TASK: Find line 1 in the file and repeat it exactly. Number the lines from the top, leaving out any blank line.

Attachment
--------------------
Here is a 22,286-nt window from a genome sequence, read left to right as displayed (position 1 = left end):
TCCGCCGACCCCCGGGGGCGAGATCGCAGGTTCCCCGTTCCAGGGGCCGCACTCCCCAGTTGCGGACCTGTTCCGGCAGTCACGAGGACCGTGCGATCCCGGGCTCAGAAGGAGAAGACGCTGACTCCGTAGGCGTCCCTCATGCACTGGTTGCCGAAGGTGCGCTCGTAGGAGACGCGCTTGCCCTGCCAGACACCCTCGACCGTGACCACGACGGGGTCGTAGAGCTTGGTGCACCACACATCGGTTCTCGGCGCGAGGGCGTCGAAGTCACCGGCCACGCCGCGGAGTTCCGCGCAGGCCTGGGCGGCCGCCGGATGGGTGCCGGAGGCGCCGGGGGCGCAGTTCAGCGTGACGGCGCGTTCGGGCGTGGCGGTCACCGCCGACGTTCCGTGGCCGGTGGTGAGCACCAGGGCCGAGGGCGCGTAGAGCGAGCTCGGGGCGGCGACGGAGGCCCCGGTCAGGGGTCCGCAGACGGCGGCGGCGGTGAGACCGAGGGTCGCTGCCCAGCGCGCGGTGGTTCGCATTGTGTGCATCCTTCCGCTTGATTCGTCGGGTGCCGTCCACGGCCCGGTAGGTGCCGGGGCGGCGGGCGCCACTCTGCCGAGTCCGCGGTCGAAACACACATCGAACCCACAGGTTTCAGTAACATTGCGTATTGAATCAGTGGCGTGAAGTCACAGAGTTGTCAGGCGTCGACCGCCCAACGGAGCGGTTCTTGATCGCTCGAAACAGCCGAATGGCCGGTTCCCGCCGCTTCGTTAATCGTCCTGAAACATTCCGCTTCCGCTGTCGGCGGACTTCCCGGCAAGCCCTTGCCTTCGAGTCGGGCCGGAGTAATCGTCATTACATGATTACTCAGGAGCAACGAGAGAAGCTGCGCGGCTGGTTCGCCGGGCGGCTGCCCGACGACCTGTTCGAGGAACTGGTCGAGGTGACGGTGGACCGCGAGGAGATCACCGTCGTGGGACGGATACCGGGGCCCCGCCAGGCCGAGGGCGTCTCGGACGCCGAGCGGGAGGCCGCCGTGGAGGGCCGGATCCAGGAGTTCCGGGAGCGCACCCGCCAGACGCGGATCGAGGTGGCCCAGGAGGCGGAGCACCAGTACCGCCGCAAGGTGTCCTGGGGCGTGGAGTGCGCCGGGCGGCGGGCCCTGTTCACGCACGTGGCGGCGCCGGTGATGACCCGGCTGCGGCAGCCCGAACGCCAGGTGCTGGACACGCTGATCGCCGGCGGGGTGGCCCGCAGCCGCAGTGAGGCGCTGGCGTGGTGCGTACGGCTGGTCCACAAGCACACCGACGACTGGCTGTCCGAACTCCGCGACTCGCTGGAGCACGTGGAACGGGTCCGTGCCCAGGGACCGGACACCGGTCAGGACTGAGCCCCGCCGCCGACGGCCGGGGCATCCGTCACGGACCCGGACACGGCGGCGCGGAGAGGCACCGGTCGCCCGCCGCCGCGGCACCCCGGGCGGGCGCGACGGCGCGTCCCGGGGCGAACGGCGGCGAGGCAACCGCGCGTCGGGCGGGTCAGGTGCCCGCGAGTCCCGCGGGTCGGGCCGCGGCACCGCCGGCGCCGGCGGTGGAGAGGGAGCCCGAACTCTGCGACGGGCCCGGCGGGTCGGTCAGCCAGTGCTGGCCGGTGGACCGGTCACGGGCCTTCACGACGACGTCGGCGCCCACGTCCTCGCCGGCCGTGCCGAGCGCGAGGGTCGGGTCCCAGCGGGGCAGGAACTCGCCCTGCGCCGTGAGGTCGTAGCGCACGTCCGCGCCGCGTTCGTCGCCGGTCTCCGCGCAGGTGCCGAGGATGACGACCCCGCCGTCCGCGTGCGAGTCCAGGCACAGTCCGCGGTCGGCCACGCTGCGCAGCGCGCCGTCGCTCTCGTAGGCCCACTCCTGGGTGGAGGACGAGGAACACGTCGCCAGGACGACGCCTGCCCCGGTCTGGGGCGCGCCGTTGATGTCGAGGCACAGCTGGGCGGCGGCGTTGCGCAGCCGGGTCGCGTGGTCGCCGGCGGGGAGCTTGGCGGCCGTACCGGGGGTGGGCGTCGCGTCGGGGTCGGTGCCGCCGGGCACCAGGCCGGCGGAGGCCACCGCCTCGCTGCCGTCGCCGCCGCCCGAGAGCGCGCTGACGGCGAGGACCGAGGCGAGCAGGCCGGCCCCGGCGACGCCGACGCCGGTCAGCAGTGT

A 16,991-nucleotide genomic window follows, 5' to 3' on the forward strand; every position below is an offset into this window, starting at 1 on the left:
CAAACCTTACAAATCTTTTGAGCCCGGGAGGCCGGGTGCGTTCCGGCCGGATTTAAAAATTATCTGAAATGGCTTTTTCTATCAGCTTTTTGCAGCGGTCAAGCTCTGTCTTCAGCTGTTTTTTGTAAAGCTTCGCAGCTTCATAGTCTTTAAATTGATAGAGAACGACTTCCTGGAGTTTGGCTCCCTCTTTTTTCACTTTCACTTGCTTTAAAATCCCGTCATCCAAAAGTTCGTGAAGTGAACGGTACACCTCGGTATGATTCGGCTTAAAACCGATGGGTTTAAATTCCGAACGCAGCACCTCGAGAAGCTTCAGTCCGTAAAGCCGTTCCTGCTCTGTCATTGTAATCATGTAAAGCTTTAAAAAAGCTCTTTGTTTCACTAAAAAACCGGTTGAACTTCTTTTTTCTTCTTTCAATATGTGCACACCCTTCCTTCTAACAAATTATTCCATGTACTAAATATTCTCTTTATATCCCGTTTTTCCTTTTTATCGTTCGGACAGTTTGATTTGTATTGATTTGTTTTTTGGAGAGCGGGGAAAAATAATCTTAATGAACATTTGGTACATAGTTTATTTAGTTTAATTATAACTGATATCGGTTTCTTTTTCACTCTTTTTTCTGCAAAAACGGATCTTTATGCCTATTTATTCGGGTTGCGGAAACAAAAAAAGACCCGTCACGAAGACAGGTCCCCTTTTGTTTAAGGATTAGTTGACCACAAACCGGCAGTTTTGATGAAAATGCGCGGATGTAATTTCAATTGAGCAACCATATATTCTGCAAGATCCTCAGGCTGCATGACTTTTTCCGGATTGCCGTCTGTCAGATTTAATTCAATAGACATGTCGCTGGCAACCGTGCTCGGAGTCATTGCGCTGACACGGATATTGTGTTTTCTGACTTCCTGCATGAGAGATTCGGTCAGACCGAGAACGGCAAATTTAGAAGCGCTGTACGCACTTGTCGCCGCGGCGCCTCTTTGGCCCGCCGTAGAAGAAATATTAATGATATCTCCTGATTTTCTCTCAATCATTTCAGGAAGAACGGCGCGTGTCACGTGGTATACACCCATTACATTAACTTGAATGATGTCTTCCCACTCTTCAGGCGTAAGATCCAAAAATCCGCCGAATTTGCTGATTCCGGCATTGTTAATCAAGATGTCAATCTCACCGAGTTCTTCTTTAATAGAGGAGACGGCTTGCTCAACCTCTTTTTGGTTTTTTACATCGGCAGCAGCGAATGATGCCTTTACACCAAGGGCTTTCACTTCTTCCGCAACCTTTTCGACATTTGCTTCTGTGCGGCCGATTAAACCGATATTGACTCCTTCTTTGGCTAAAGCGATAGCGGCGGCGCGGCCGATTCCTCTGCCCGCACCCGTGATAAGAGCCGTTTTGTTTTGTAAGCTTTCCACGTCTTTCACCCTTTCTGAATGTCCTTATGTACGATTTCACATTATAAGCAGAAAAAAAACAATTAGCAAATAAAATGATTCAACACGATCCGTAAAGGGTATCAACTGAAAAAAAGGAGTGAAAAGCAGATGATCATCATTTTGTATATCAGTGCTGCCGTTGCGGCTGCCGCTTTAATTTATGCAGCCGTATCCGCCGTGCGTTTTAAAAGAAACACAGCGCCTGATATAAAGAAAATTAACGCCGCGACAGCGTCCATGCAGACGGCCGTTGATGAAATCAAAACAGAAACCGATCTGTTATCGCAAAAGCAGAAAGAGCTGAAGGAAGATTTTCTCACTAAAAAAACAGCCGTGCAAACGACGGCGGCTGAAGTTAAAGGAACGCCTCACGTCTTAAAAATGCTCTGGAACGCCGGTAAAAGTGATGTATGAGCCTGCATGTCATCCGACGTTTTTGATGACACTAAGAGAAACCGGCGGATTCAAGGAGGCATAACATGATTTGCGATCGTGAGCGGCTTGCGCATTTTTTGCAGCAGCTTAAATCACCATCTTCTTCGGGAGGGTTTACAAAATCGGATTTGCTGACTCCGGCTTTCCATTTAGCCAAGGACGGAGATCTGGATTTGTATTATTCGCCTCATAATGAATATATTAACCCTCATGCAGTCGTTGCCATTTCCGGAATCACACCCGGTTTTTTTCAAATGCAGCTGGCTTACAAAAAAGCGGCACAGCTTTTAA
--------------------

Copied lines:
Here is a 22,286-nt window from a genome sequence, read left to right as displayed (position 1 = left end):